Quarantining is starting to get a little old for a lot of us, and there’s no end in sight right now. As parents of teens and tweens who are used to staying busy with school, sports, and activities, we are struggling to find ways to connect with our big kids while keeping them off their screens for 18 hours a day.
I sent an S.O.S. message out to my fellow parents of tweens and teens and asked how they are spending their days. While yes, there is a lot of time spent watching movies and playing board games, I loved some of the responses I received.
1. Ancestry.com is a great way to bond with your older kids and talk about your family tree.
It’s like a treasure hunt to piece the chart together and discover things you never knew about your descendants. It’s also a great way to keep connected to the older relatives in your family. Set up a group email for your teen so they can ask questions or clarify names, or have them facetime the grandparents with updates.
2. Do a new workout together.
There are so many free fitness programs available right now for download. Set aside some time for family yoga, kickboxing or maybe even a little Zumba. Added bonus: it may fulfill their physical education workout for the day.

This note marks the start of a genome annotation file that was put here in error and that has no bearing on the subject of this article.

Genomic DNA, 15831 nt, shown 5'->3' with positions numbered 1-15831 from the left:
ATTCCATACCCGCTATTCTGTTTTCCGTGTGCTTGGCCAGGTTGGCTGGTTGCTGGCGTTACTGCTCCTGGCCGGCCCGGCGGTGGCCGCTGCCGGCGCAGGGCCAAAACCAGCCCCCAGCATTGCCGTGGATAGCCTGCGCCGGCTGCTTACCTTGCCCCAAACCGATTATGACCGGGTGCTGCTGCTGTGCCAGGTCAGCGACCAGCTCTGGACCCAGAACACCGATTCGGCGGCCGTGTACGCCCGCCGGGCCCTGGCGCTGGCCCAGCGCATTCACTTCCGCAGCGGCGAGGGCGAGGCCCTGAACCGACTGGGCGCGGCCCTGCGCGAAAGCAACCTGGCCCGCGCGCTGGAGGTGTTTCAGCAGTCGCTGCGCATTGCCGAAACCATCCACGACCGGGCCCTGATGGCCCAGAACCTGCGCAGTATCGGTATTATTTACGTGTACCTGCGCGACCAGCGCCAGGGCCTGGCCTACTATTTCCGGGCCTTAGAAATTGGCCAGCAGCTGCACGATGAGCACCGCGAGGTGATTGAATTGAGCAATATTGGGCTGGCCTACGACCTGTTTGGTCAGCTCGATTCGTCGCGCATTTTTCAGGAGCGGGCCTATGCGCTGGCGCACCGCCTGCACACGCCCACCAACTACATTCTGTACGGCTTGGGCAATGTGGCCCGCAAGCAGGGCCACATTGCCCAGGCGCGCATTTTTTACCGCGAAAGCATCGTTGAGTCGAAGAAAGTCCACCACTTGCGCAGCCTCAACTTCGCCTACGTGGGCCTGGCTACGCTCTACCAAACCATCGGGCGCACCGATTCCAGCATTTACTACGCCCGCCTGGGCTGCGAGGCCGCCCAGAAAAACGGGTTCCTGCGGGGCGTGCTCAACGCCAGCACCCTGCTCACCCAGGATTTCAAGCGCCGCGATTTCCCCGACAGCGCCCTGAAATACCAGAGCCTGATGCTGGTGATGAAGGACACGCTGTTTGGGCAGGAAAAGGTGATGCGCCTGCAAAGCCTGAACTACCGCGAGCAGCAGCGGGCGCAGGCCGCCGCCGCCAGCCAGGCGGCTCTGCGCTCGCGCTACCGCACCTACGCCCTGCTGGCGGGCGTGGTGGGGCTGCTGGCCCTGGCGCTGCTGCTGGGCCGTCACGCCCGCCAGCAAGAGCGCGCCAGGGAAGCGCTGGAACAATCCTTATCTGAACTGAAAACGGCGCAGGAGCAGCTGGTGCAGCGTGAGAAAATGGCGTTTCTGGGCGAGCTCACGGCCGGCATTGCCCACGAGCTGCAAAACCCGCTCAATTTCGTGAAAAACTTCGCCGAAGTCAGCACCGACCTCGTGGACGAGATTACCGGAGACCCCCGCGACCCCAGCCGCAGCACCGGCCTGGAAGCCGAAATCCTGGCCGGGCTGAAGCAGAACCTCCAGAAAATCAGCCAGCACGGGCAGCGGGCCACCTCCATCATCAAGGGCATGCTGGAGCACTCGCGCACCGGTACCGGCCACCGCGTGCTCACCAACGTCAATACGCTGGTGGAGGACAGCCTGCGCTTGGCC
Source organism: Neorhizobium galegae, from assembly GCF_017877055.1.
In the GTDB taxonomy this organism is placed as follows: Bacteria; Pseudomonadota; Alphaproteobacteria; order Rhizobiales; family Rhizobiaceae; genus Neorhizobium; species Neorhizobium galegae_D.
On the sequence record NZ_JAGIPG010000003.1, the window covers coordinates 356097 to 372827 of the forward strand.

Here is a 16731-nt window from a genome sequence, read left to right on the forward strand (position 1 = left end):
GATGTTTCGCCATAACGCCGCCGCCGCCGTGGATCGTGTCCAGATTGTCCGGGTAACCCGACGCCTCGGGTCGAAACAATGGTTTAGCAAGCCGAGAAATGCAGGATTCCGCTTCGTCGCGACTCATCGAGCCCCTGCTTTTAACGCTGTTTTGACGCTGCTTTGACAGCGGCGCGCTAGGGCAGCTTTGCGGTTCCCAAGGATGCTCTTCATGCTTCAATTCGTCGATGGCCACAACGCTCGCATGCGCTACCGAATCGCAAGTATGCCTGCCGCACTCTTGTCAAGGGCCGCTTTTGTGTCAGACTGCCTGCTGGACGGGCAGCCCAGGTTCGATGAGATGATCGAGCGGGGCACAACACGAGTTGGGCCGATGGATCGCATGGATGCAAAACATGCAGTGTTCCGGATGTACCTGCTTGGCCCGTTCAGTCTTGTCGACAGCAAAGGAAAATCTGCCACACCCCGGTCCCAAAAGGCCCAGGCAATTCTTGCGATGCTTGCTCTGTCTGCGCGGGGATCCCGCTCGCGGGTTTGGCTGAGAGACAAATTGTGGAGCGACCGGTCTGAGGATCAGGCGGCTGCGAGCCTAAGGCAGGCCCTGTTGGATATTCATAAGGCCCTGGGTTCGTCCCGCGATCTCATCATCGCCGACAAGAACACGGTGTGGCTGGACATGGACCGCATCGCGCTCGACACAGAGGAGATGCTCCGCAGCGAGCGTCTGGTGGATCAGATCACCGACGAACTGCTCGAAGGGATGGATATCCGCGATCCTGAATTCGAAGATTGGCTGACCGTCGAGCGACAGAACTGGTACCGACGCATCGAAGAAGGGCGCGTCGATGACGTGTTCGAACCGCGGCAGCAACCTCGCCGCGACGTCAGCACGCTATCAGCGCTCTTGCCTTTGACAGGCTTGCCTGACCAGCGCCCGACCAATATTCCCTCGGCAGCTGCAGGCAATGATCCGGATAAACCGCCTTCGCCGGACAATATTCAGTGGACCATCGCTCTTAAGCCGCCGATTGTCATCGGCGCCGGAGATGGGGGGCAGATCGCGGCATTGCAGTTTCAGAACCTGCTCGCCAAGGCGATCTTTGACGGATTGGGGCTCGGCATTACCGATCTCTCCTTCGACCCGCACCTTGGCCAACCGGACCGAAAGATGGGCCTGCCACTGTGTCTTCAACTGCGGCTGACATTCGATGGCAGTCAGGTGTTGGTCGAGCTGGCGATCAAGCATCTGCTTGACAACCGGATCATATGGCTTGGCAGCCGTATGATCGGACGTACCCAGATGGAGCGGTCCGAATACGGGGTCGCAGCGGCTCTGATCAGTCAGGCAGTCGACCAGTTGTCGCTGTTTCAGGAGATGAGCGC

3. Ask them what their favorite meal is you make, and cook that together.
Write down the ingredients needed and specific step-by-step instructions so they can do it on their own at a later date.
4. Make a TikTok together.
Wondering what their obsession is about but never had the time to care? Now is a great time to learn about the tech and social media your child uses—and they might have some new respect for your old moves.
5. Read a book of their choice and discuss it.
Then they have to read a book of your choice. Bonus points if you listen to the book together using a service like Audible.
6. Build playlists.
Have each person in your family build a playlist of their top 10 songs. Each night at dinner, a different playlist is used. It’s a great way to find out more about the music your teen likes and adds to the dinner discussion.
7. Plan a trip.
Research somewhere you want to go, either a day trip or a vacation, and plan it together. Find museums to attend, trails to walk or sights to see. Write it all down on paper. Go a step further and create a bucket list of things you want to do together before they turn 18.
8. Create a photo book of their choice.
Do you and your adolescent have a billion photos on your phones? Now is a good time to create a photo book to record memories.
9. Go to a concert . . . online.
Many musicians are performing virtual performances daily. Find your favorites and listen to them together.